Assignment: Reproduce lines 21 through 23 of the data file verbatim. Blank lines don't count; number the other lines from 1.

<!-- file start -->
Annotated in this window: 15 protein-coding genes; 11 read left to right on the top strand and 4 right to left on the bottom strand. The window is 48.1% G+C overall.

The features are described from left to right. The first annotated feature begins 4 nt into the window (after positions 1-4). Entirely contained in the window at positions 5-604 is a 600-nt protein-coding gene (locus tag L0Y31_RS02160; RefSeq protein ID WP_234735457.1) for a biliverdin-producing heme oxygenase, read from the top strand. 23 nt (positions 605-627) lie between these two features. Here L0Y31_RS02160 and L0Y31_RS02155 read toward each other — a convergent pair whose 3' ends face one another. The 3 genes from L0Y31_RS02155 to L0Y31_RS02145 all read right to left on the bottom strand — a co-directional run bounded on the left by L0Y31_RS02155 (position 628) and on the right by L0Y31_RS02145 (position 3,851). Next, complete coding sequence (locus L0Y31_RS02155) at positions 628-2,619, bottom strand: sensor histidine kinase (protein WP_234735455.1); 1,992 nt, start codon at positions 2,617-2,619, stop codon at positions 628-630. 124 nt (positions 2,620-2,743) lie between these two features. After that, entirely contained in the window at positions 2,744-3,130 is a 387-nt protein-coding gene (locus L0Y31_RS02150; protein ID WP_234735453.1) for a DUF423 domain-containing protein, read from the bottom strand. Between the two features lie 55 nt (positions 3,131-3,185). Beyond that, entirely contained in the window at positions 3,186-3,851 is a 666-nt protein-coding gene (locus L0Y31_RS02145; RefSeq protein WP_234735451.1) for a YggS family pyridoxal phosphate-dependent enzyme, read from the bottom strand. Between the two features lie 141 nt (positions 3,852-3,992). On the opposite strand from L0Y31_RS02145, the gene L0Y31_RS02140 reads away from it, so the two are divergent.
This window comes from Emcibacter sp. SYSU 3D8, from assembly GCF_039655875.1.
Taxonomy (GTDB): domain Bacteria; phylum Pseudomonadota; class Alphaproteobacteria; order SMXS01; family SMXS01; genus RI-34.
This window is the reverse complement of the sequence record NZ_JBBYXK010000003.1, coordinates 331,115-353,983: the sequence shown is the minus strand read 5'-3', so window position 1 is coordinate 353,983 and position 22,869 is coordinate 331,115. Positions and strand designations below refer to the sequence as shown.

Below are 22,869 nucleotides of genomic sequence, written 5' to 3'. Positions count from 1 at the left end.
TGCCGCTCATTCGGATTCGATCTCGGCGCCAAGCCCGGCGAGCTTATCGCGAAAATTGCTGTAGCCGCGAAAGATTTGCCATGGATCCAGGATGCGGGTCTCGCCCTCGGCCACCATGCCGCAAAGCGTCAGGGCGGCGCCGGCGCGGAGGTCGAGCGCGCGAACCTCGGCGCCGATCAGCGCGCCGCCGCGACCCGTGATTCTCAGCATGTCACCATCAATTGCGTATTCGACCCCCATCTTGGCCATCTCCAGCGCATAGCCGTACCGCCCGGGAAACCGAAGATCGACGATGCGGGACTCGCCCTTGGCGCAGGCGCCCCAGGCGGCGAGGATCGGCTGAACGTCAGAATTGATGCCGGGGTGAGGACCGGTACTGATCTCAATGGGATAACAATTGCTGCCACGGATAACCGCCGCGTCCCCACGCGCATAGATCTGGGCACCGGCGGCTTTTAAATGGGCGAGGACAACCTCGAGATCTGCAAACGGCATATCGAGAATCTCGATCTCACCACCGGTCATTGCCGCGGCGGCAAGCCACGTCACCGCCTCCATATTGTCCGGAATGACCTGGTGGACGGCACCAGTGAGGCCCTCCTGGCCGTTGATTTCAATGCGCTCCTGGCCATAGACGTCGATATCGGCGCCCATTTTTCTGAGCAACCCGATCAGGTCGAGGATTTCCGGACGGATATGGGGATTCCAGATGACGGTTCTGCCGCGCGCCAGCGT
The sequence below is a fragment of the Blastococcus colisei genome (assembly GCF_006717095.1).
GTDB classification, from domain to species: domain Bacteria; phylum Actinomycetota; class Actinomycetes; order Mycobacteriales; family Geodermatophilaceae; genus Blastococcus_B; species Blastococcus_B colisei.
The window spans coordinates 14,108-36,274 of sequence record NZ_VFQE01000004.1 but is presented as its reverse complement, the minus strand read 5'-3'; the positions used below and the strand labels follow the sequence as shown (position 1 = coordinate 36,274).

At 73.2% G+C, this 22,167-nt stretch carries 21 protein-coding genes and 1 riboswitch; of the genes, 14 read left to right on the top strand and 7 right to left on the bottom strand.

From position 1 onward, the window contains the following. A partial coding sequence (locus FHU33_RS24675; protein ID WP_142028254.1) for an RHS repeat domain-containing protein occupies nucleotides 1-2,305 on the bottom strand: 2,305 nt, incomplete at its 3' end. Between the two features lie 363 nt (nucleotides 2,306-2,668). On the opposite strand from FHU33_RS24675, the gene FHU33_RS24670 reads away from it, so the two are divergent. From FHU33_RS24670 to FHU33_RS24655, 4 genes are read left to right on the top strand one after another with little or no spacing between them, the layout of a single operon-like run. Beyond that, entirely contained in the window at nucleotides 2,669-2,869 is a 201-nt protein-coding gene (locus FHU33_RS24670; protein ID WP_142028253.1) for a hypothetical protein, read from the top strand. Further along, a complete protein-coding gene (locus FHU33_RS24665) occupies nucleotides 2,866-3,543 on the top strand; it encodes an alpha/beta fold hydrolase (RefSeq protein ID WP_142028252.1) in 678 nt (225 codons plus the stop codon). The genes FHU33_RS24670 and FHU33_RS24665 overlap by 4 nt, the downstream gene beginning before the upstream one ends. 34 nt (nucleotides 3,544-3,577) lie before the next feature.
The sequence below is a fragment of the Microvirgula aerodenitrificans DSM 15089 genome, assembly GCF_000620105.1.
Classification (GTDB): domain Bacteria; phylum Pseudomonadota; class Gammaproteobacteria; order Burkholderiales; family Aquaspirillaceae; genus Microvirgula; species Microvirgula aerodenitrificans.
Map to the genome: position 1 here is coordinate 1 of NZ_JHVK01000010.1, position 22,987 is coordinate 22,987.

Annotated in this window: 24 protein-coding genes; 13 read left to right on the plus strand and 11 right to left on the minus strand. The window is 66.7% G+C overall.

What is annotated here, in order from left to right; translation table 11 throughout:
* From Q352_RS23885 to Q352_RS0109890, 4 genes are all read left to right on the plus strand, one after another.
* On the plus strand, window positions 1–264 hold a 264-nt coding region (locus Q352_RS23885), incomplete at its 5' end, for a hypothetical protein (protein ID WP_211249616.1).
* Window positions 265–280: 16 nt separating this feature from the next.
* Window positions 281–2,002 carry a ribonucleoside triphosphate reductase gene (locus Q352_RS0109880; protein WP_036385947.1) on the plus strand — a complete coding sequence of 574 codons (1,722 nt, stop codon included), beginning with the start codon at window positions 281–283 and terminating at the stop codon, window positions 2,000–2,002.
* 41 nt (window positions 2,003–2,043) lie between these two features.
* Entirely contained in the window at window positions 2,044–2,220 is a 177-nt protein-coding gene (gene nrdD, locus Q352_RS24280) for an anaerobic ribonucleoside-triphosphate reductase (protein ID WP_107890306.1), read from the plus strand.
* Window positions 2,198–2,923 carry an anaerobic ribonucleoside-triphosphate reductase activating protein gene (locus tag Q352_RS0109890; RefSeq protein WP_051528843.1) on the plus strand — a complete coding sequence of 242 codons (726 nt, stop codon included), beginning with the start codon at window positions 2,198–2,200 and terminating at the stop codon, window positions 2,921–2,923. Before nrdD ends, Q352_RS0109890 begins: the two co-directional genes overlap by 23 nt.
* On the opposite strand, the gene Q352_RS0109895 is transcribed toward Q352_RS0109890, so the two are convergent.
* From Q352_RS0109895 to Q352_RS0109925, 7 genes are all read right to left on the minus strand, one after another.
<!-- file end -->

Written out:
* Window positions 281–2,002 carry a ribonucleoside triphosphate reductase gene (locus Q352_RS0109880; protein WP_036385947.1) on the plus strand — a complete coding sequence of 574 codons (1,722 nt, stop codon included), beginning with the start codon at window positions 281–283 and terminating at the stop codon, window positions 2,000–2,002.
* 41 nt (window positions 2,003–2,043) lie between these two features.
* Entirely contained in the window at window positions 2,044–2,220 is a 177-nt protein-coding gene (gene nrdD, locus Q352_RS24280) for an anaerobic ribonucleoside-triphosphate reductase (protein ID WP_107890306.1), read from the plus strand.